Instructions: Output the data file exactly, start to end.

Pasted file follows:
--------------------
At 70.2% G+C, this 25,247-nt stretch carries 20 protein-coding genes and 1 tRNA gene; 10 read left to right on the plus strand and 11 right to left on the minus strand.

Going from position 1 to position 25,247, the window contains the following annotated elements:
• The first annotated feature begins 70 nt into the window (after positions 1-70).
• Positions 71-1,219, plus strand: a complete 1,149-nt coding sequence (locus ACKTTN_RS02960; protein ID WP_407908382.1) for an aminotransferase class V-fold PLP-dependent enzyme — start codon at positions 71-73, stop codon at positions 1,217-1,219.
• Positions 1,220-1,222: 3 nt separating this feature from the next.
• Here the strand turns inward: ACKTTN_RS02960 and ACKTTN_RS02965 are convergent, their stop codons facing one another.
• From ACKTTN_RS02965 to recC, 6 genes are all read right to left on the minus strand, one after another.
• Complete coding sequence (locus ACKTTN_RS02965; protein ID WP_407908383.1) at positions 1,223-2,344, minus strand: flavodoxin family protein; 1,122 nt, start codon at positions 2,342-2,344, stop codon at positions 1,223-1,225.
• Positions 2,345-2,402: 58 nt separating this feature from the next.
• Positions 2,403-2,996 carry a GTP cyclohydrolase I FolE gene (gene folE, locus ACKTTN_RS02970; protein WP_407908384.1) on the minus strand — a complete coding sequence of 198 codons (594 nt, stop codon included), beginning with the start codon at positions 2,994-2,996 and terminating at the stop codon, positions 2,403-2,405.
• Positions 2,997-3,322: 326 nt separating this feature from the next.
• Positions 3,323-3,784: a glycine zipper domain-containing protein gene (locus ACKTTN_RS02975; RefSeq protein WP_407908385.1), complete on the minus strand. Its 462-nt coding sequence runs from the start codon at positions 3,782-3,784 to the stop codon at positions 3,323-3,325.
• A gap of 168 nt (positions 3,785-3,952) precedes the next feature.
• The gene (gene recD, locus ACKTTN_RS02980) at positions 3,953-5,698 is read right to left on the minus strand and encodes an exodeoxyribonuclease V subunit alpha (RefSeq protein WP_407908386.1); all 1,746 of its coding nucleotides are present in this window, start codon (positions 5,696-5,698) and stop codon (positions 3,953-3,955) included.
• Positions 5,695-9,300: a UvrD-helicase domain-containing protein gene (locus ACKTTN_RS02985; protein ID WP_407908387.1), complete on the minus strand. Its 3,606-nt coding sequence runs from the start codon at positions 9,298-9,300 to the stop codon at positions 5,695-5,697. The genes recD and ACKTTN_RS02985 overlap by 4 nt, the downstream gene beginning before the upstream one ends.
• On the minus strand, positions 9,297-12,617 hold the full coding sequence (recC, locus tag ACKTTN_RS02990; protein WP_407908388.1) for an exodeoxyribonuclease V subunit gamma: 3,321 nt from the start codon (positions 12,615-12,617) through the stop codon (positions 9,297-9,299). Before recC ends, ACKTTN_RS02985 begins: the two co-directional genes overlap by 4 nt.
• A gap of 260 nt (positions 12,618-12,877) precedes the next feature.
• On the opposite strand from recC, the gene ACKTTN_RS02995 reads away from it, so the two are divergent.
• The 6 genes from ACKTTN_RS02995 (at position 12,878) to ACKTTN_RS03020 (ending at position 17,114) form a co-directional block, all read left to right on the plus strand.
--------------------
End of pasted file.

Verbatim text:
At 70.2% G+C, this 25,247-nt stretch carries 20 protein-coding genes and 1 tRNA gene; 10 read left to right on the plus strand and 11 right to left on the minus strand.

Going from position 1 to position 25,247, the window contains the following annotated elements:
• The first annotated feature begins 70 nt into the window (after positions 1-70).
• Positions 71-1,219, plus strand: a complete 1,149-nt coding sequence (locus ACKTTN_RS02960; protein ID WP_407908382.1) for an aminotransferase class V-fold PLP-dependent enzyme — start codon at positions 71-73, stop codon at positions 1,217-1,219.
• Positions 1,220-1,222: 3 nt separating this feature from the next.
• Here the strand turns inward: ACKTTN_RS02960 and ACKTTN_RS02965 are convergent, their stop codons facing one another.
• From ACKTTN_RS02965 to recC, 6 genes are all read right to left on the minus strand, one after another.
• Complete coding sequence (locus ACKTTN_RS02965; protein ID WP_407908383.1) at positions 1,223-2,344, minus strand: flavodoxin family protein; 1,122 nt, start codon at positions 2,342-2,344, stop codon at positions 1,223-1,225.
• Positions 2,345-2,402: 58 nt separating this feature from the next.
• Positions 2,403-2,996 carry a GTP cyclohydrolase I FolE gene (gene folE, locus ACKTTN_RS02970; protein WP_407908384.1) on the minus strand — a complete coding sequence of 198 codons (594 nt, stop codon included), beginning with the start codon at positions 2,994-2,996 and terminating at the stop codon, positions 2,403-2,405.
• Positions 2,997-3,322: 326 nt separating this feature from the next.
• Positions 3,323-3,784: a glycine zipper domain-containing protein gene (locus ACKTTN_RS02975; RefSeq protein WP_407908385.1), complete on the minus strand. Its 462-nt coding sequence runs from the start codon at positions 3,782-3,784 to the stop codon at positions 3,323-3,325.
• A gap of 168 nt (positions 3,785-3,952) precedes the next feature.
• The gene (gene recD, locus ACKTTN_RS02980) at positions 3,953-5,698 is read right to left on the minus strand and encodes an exodeoxyribonuclease V subunit alpha (RefSeq protein WP_407908386.1); all 1,746 of its coding nucleotides are present in this window, start codon (positions 5,696-5,698) and stop codon (positions 3,953-3,955) included.
• Positions 5,695-9,300: a UvrD-helicase domain-containing protein gene (locus ACKTTN_RS02985; protein ID WP_407908387.1), complete on the minus strand. Its 3,606-nt coding sequence runs from the start codon at positions 9,298-9,300 to the stop codon at positions 5,695-5,697. The genes recD and ACKTTN_RS02985 overlap by 4 nt, the downstream gene beginning before the upstream one ends.
• On the minus strand, positions 9,297-12,617 hold the full coding sequence (recC, locus tag ACKTTN_RS02990; protein WP_407908388.1) for an exodeoxyribonuclease V subunit gamma: 3,321 nt from the start codon (positions 12,615-12,617) through the stop codon (positions 9,297-9,299). Before recC ends, ACKTTN_RS02985 begins: the two co-directional genes overlap by 4 nt.
• A gap of 260 nt (positions 12,618-12,877) precedes the next feature.
• On the opposite strand from recC, the gene ACKTTN_RS02995 reads away from it, so the two are divergent.
• The 6 genes from ACKTTN_RS02995 (at position 12,878) to ACKTTN_RS03020 (ending at position 17,114) form a co-directional block, all read left to right on the plus strand.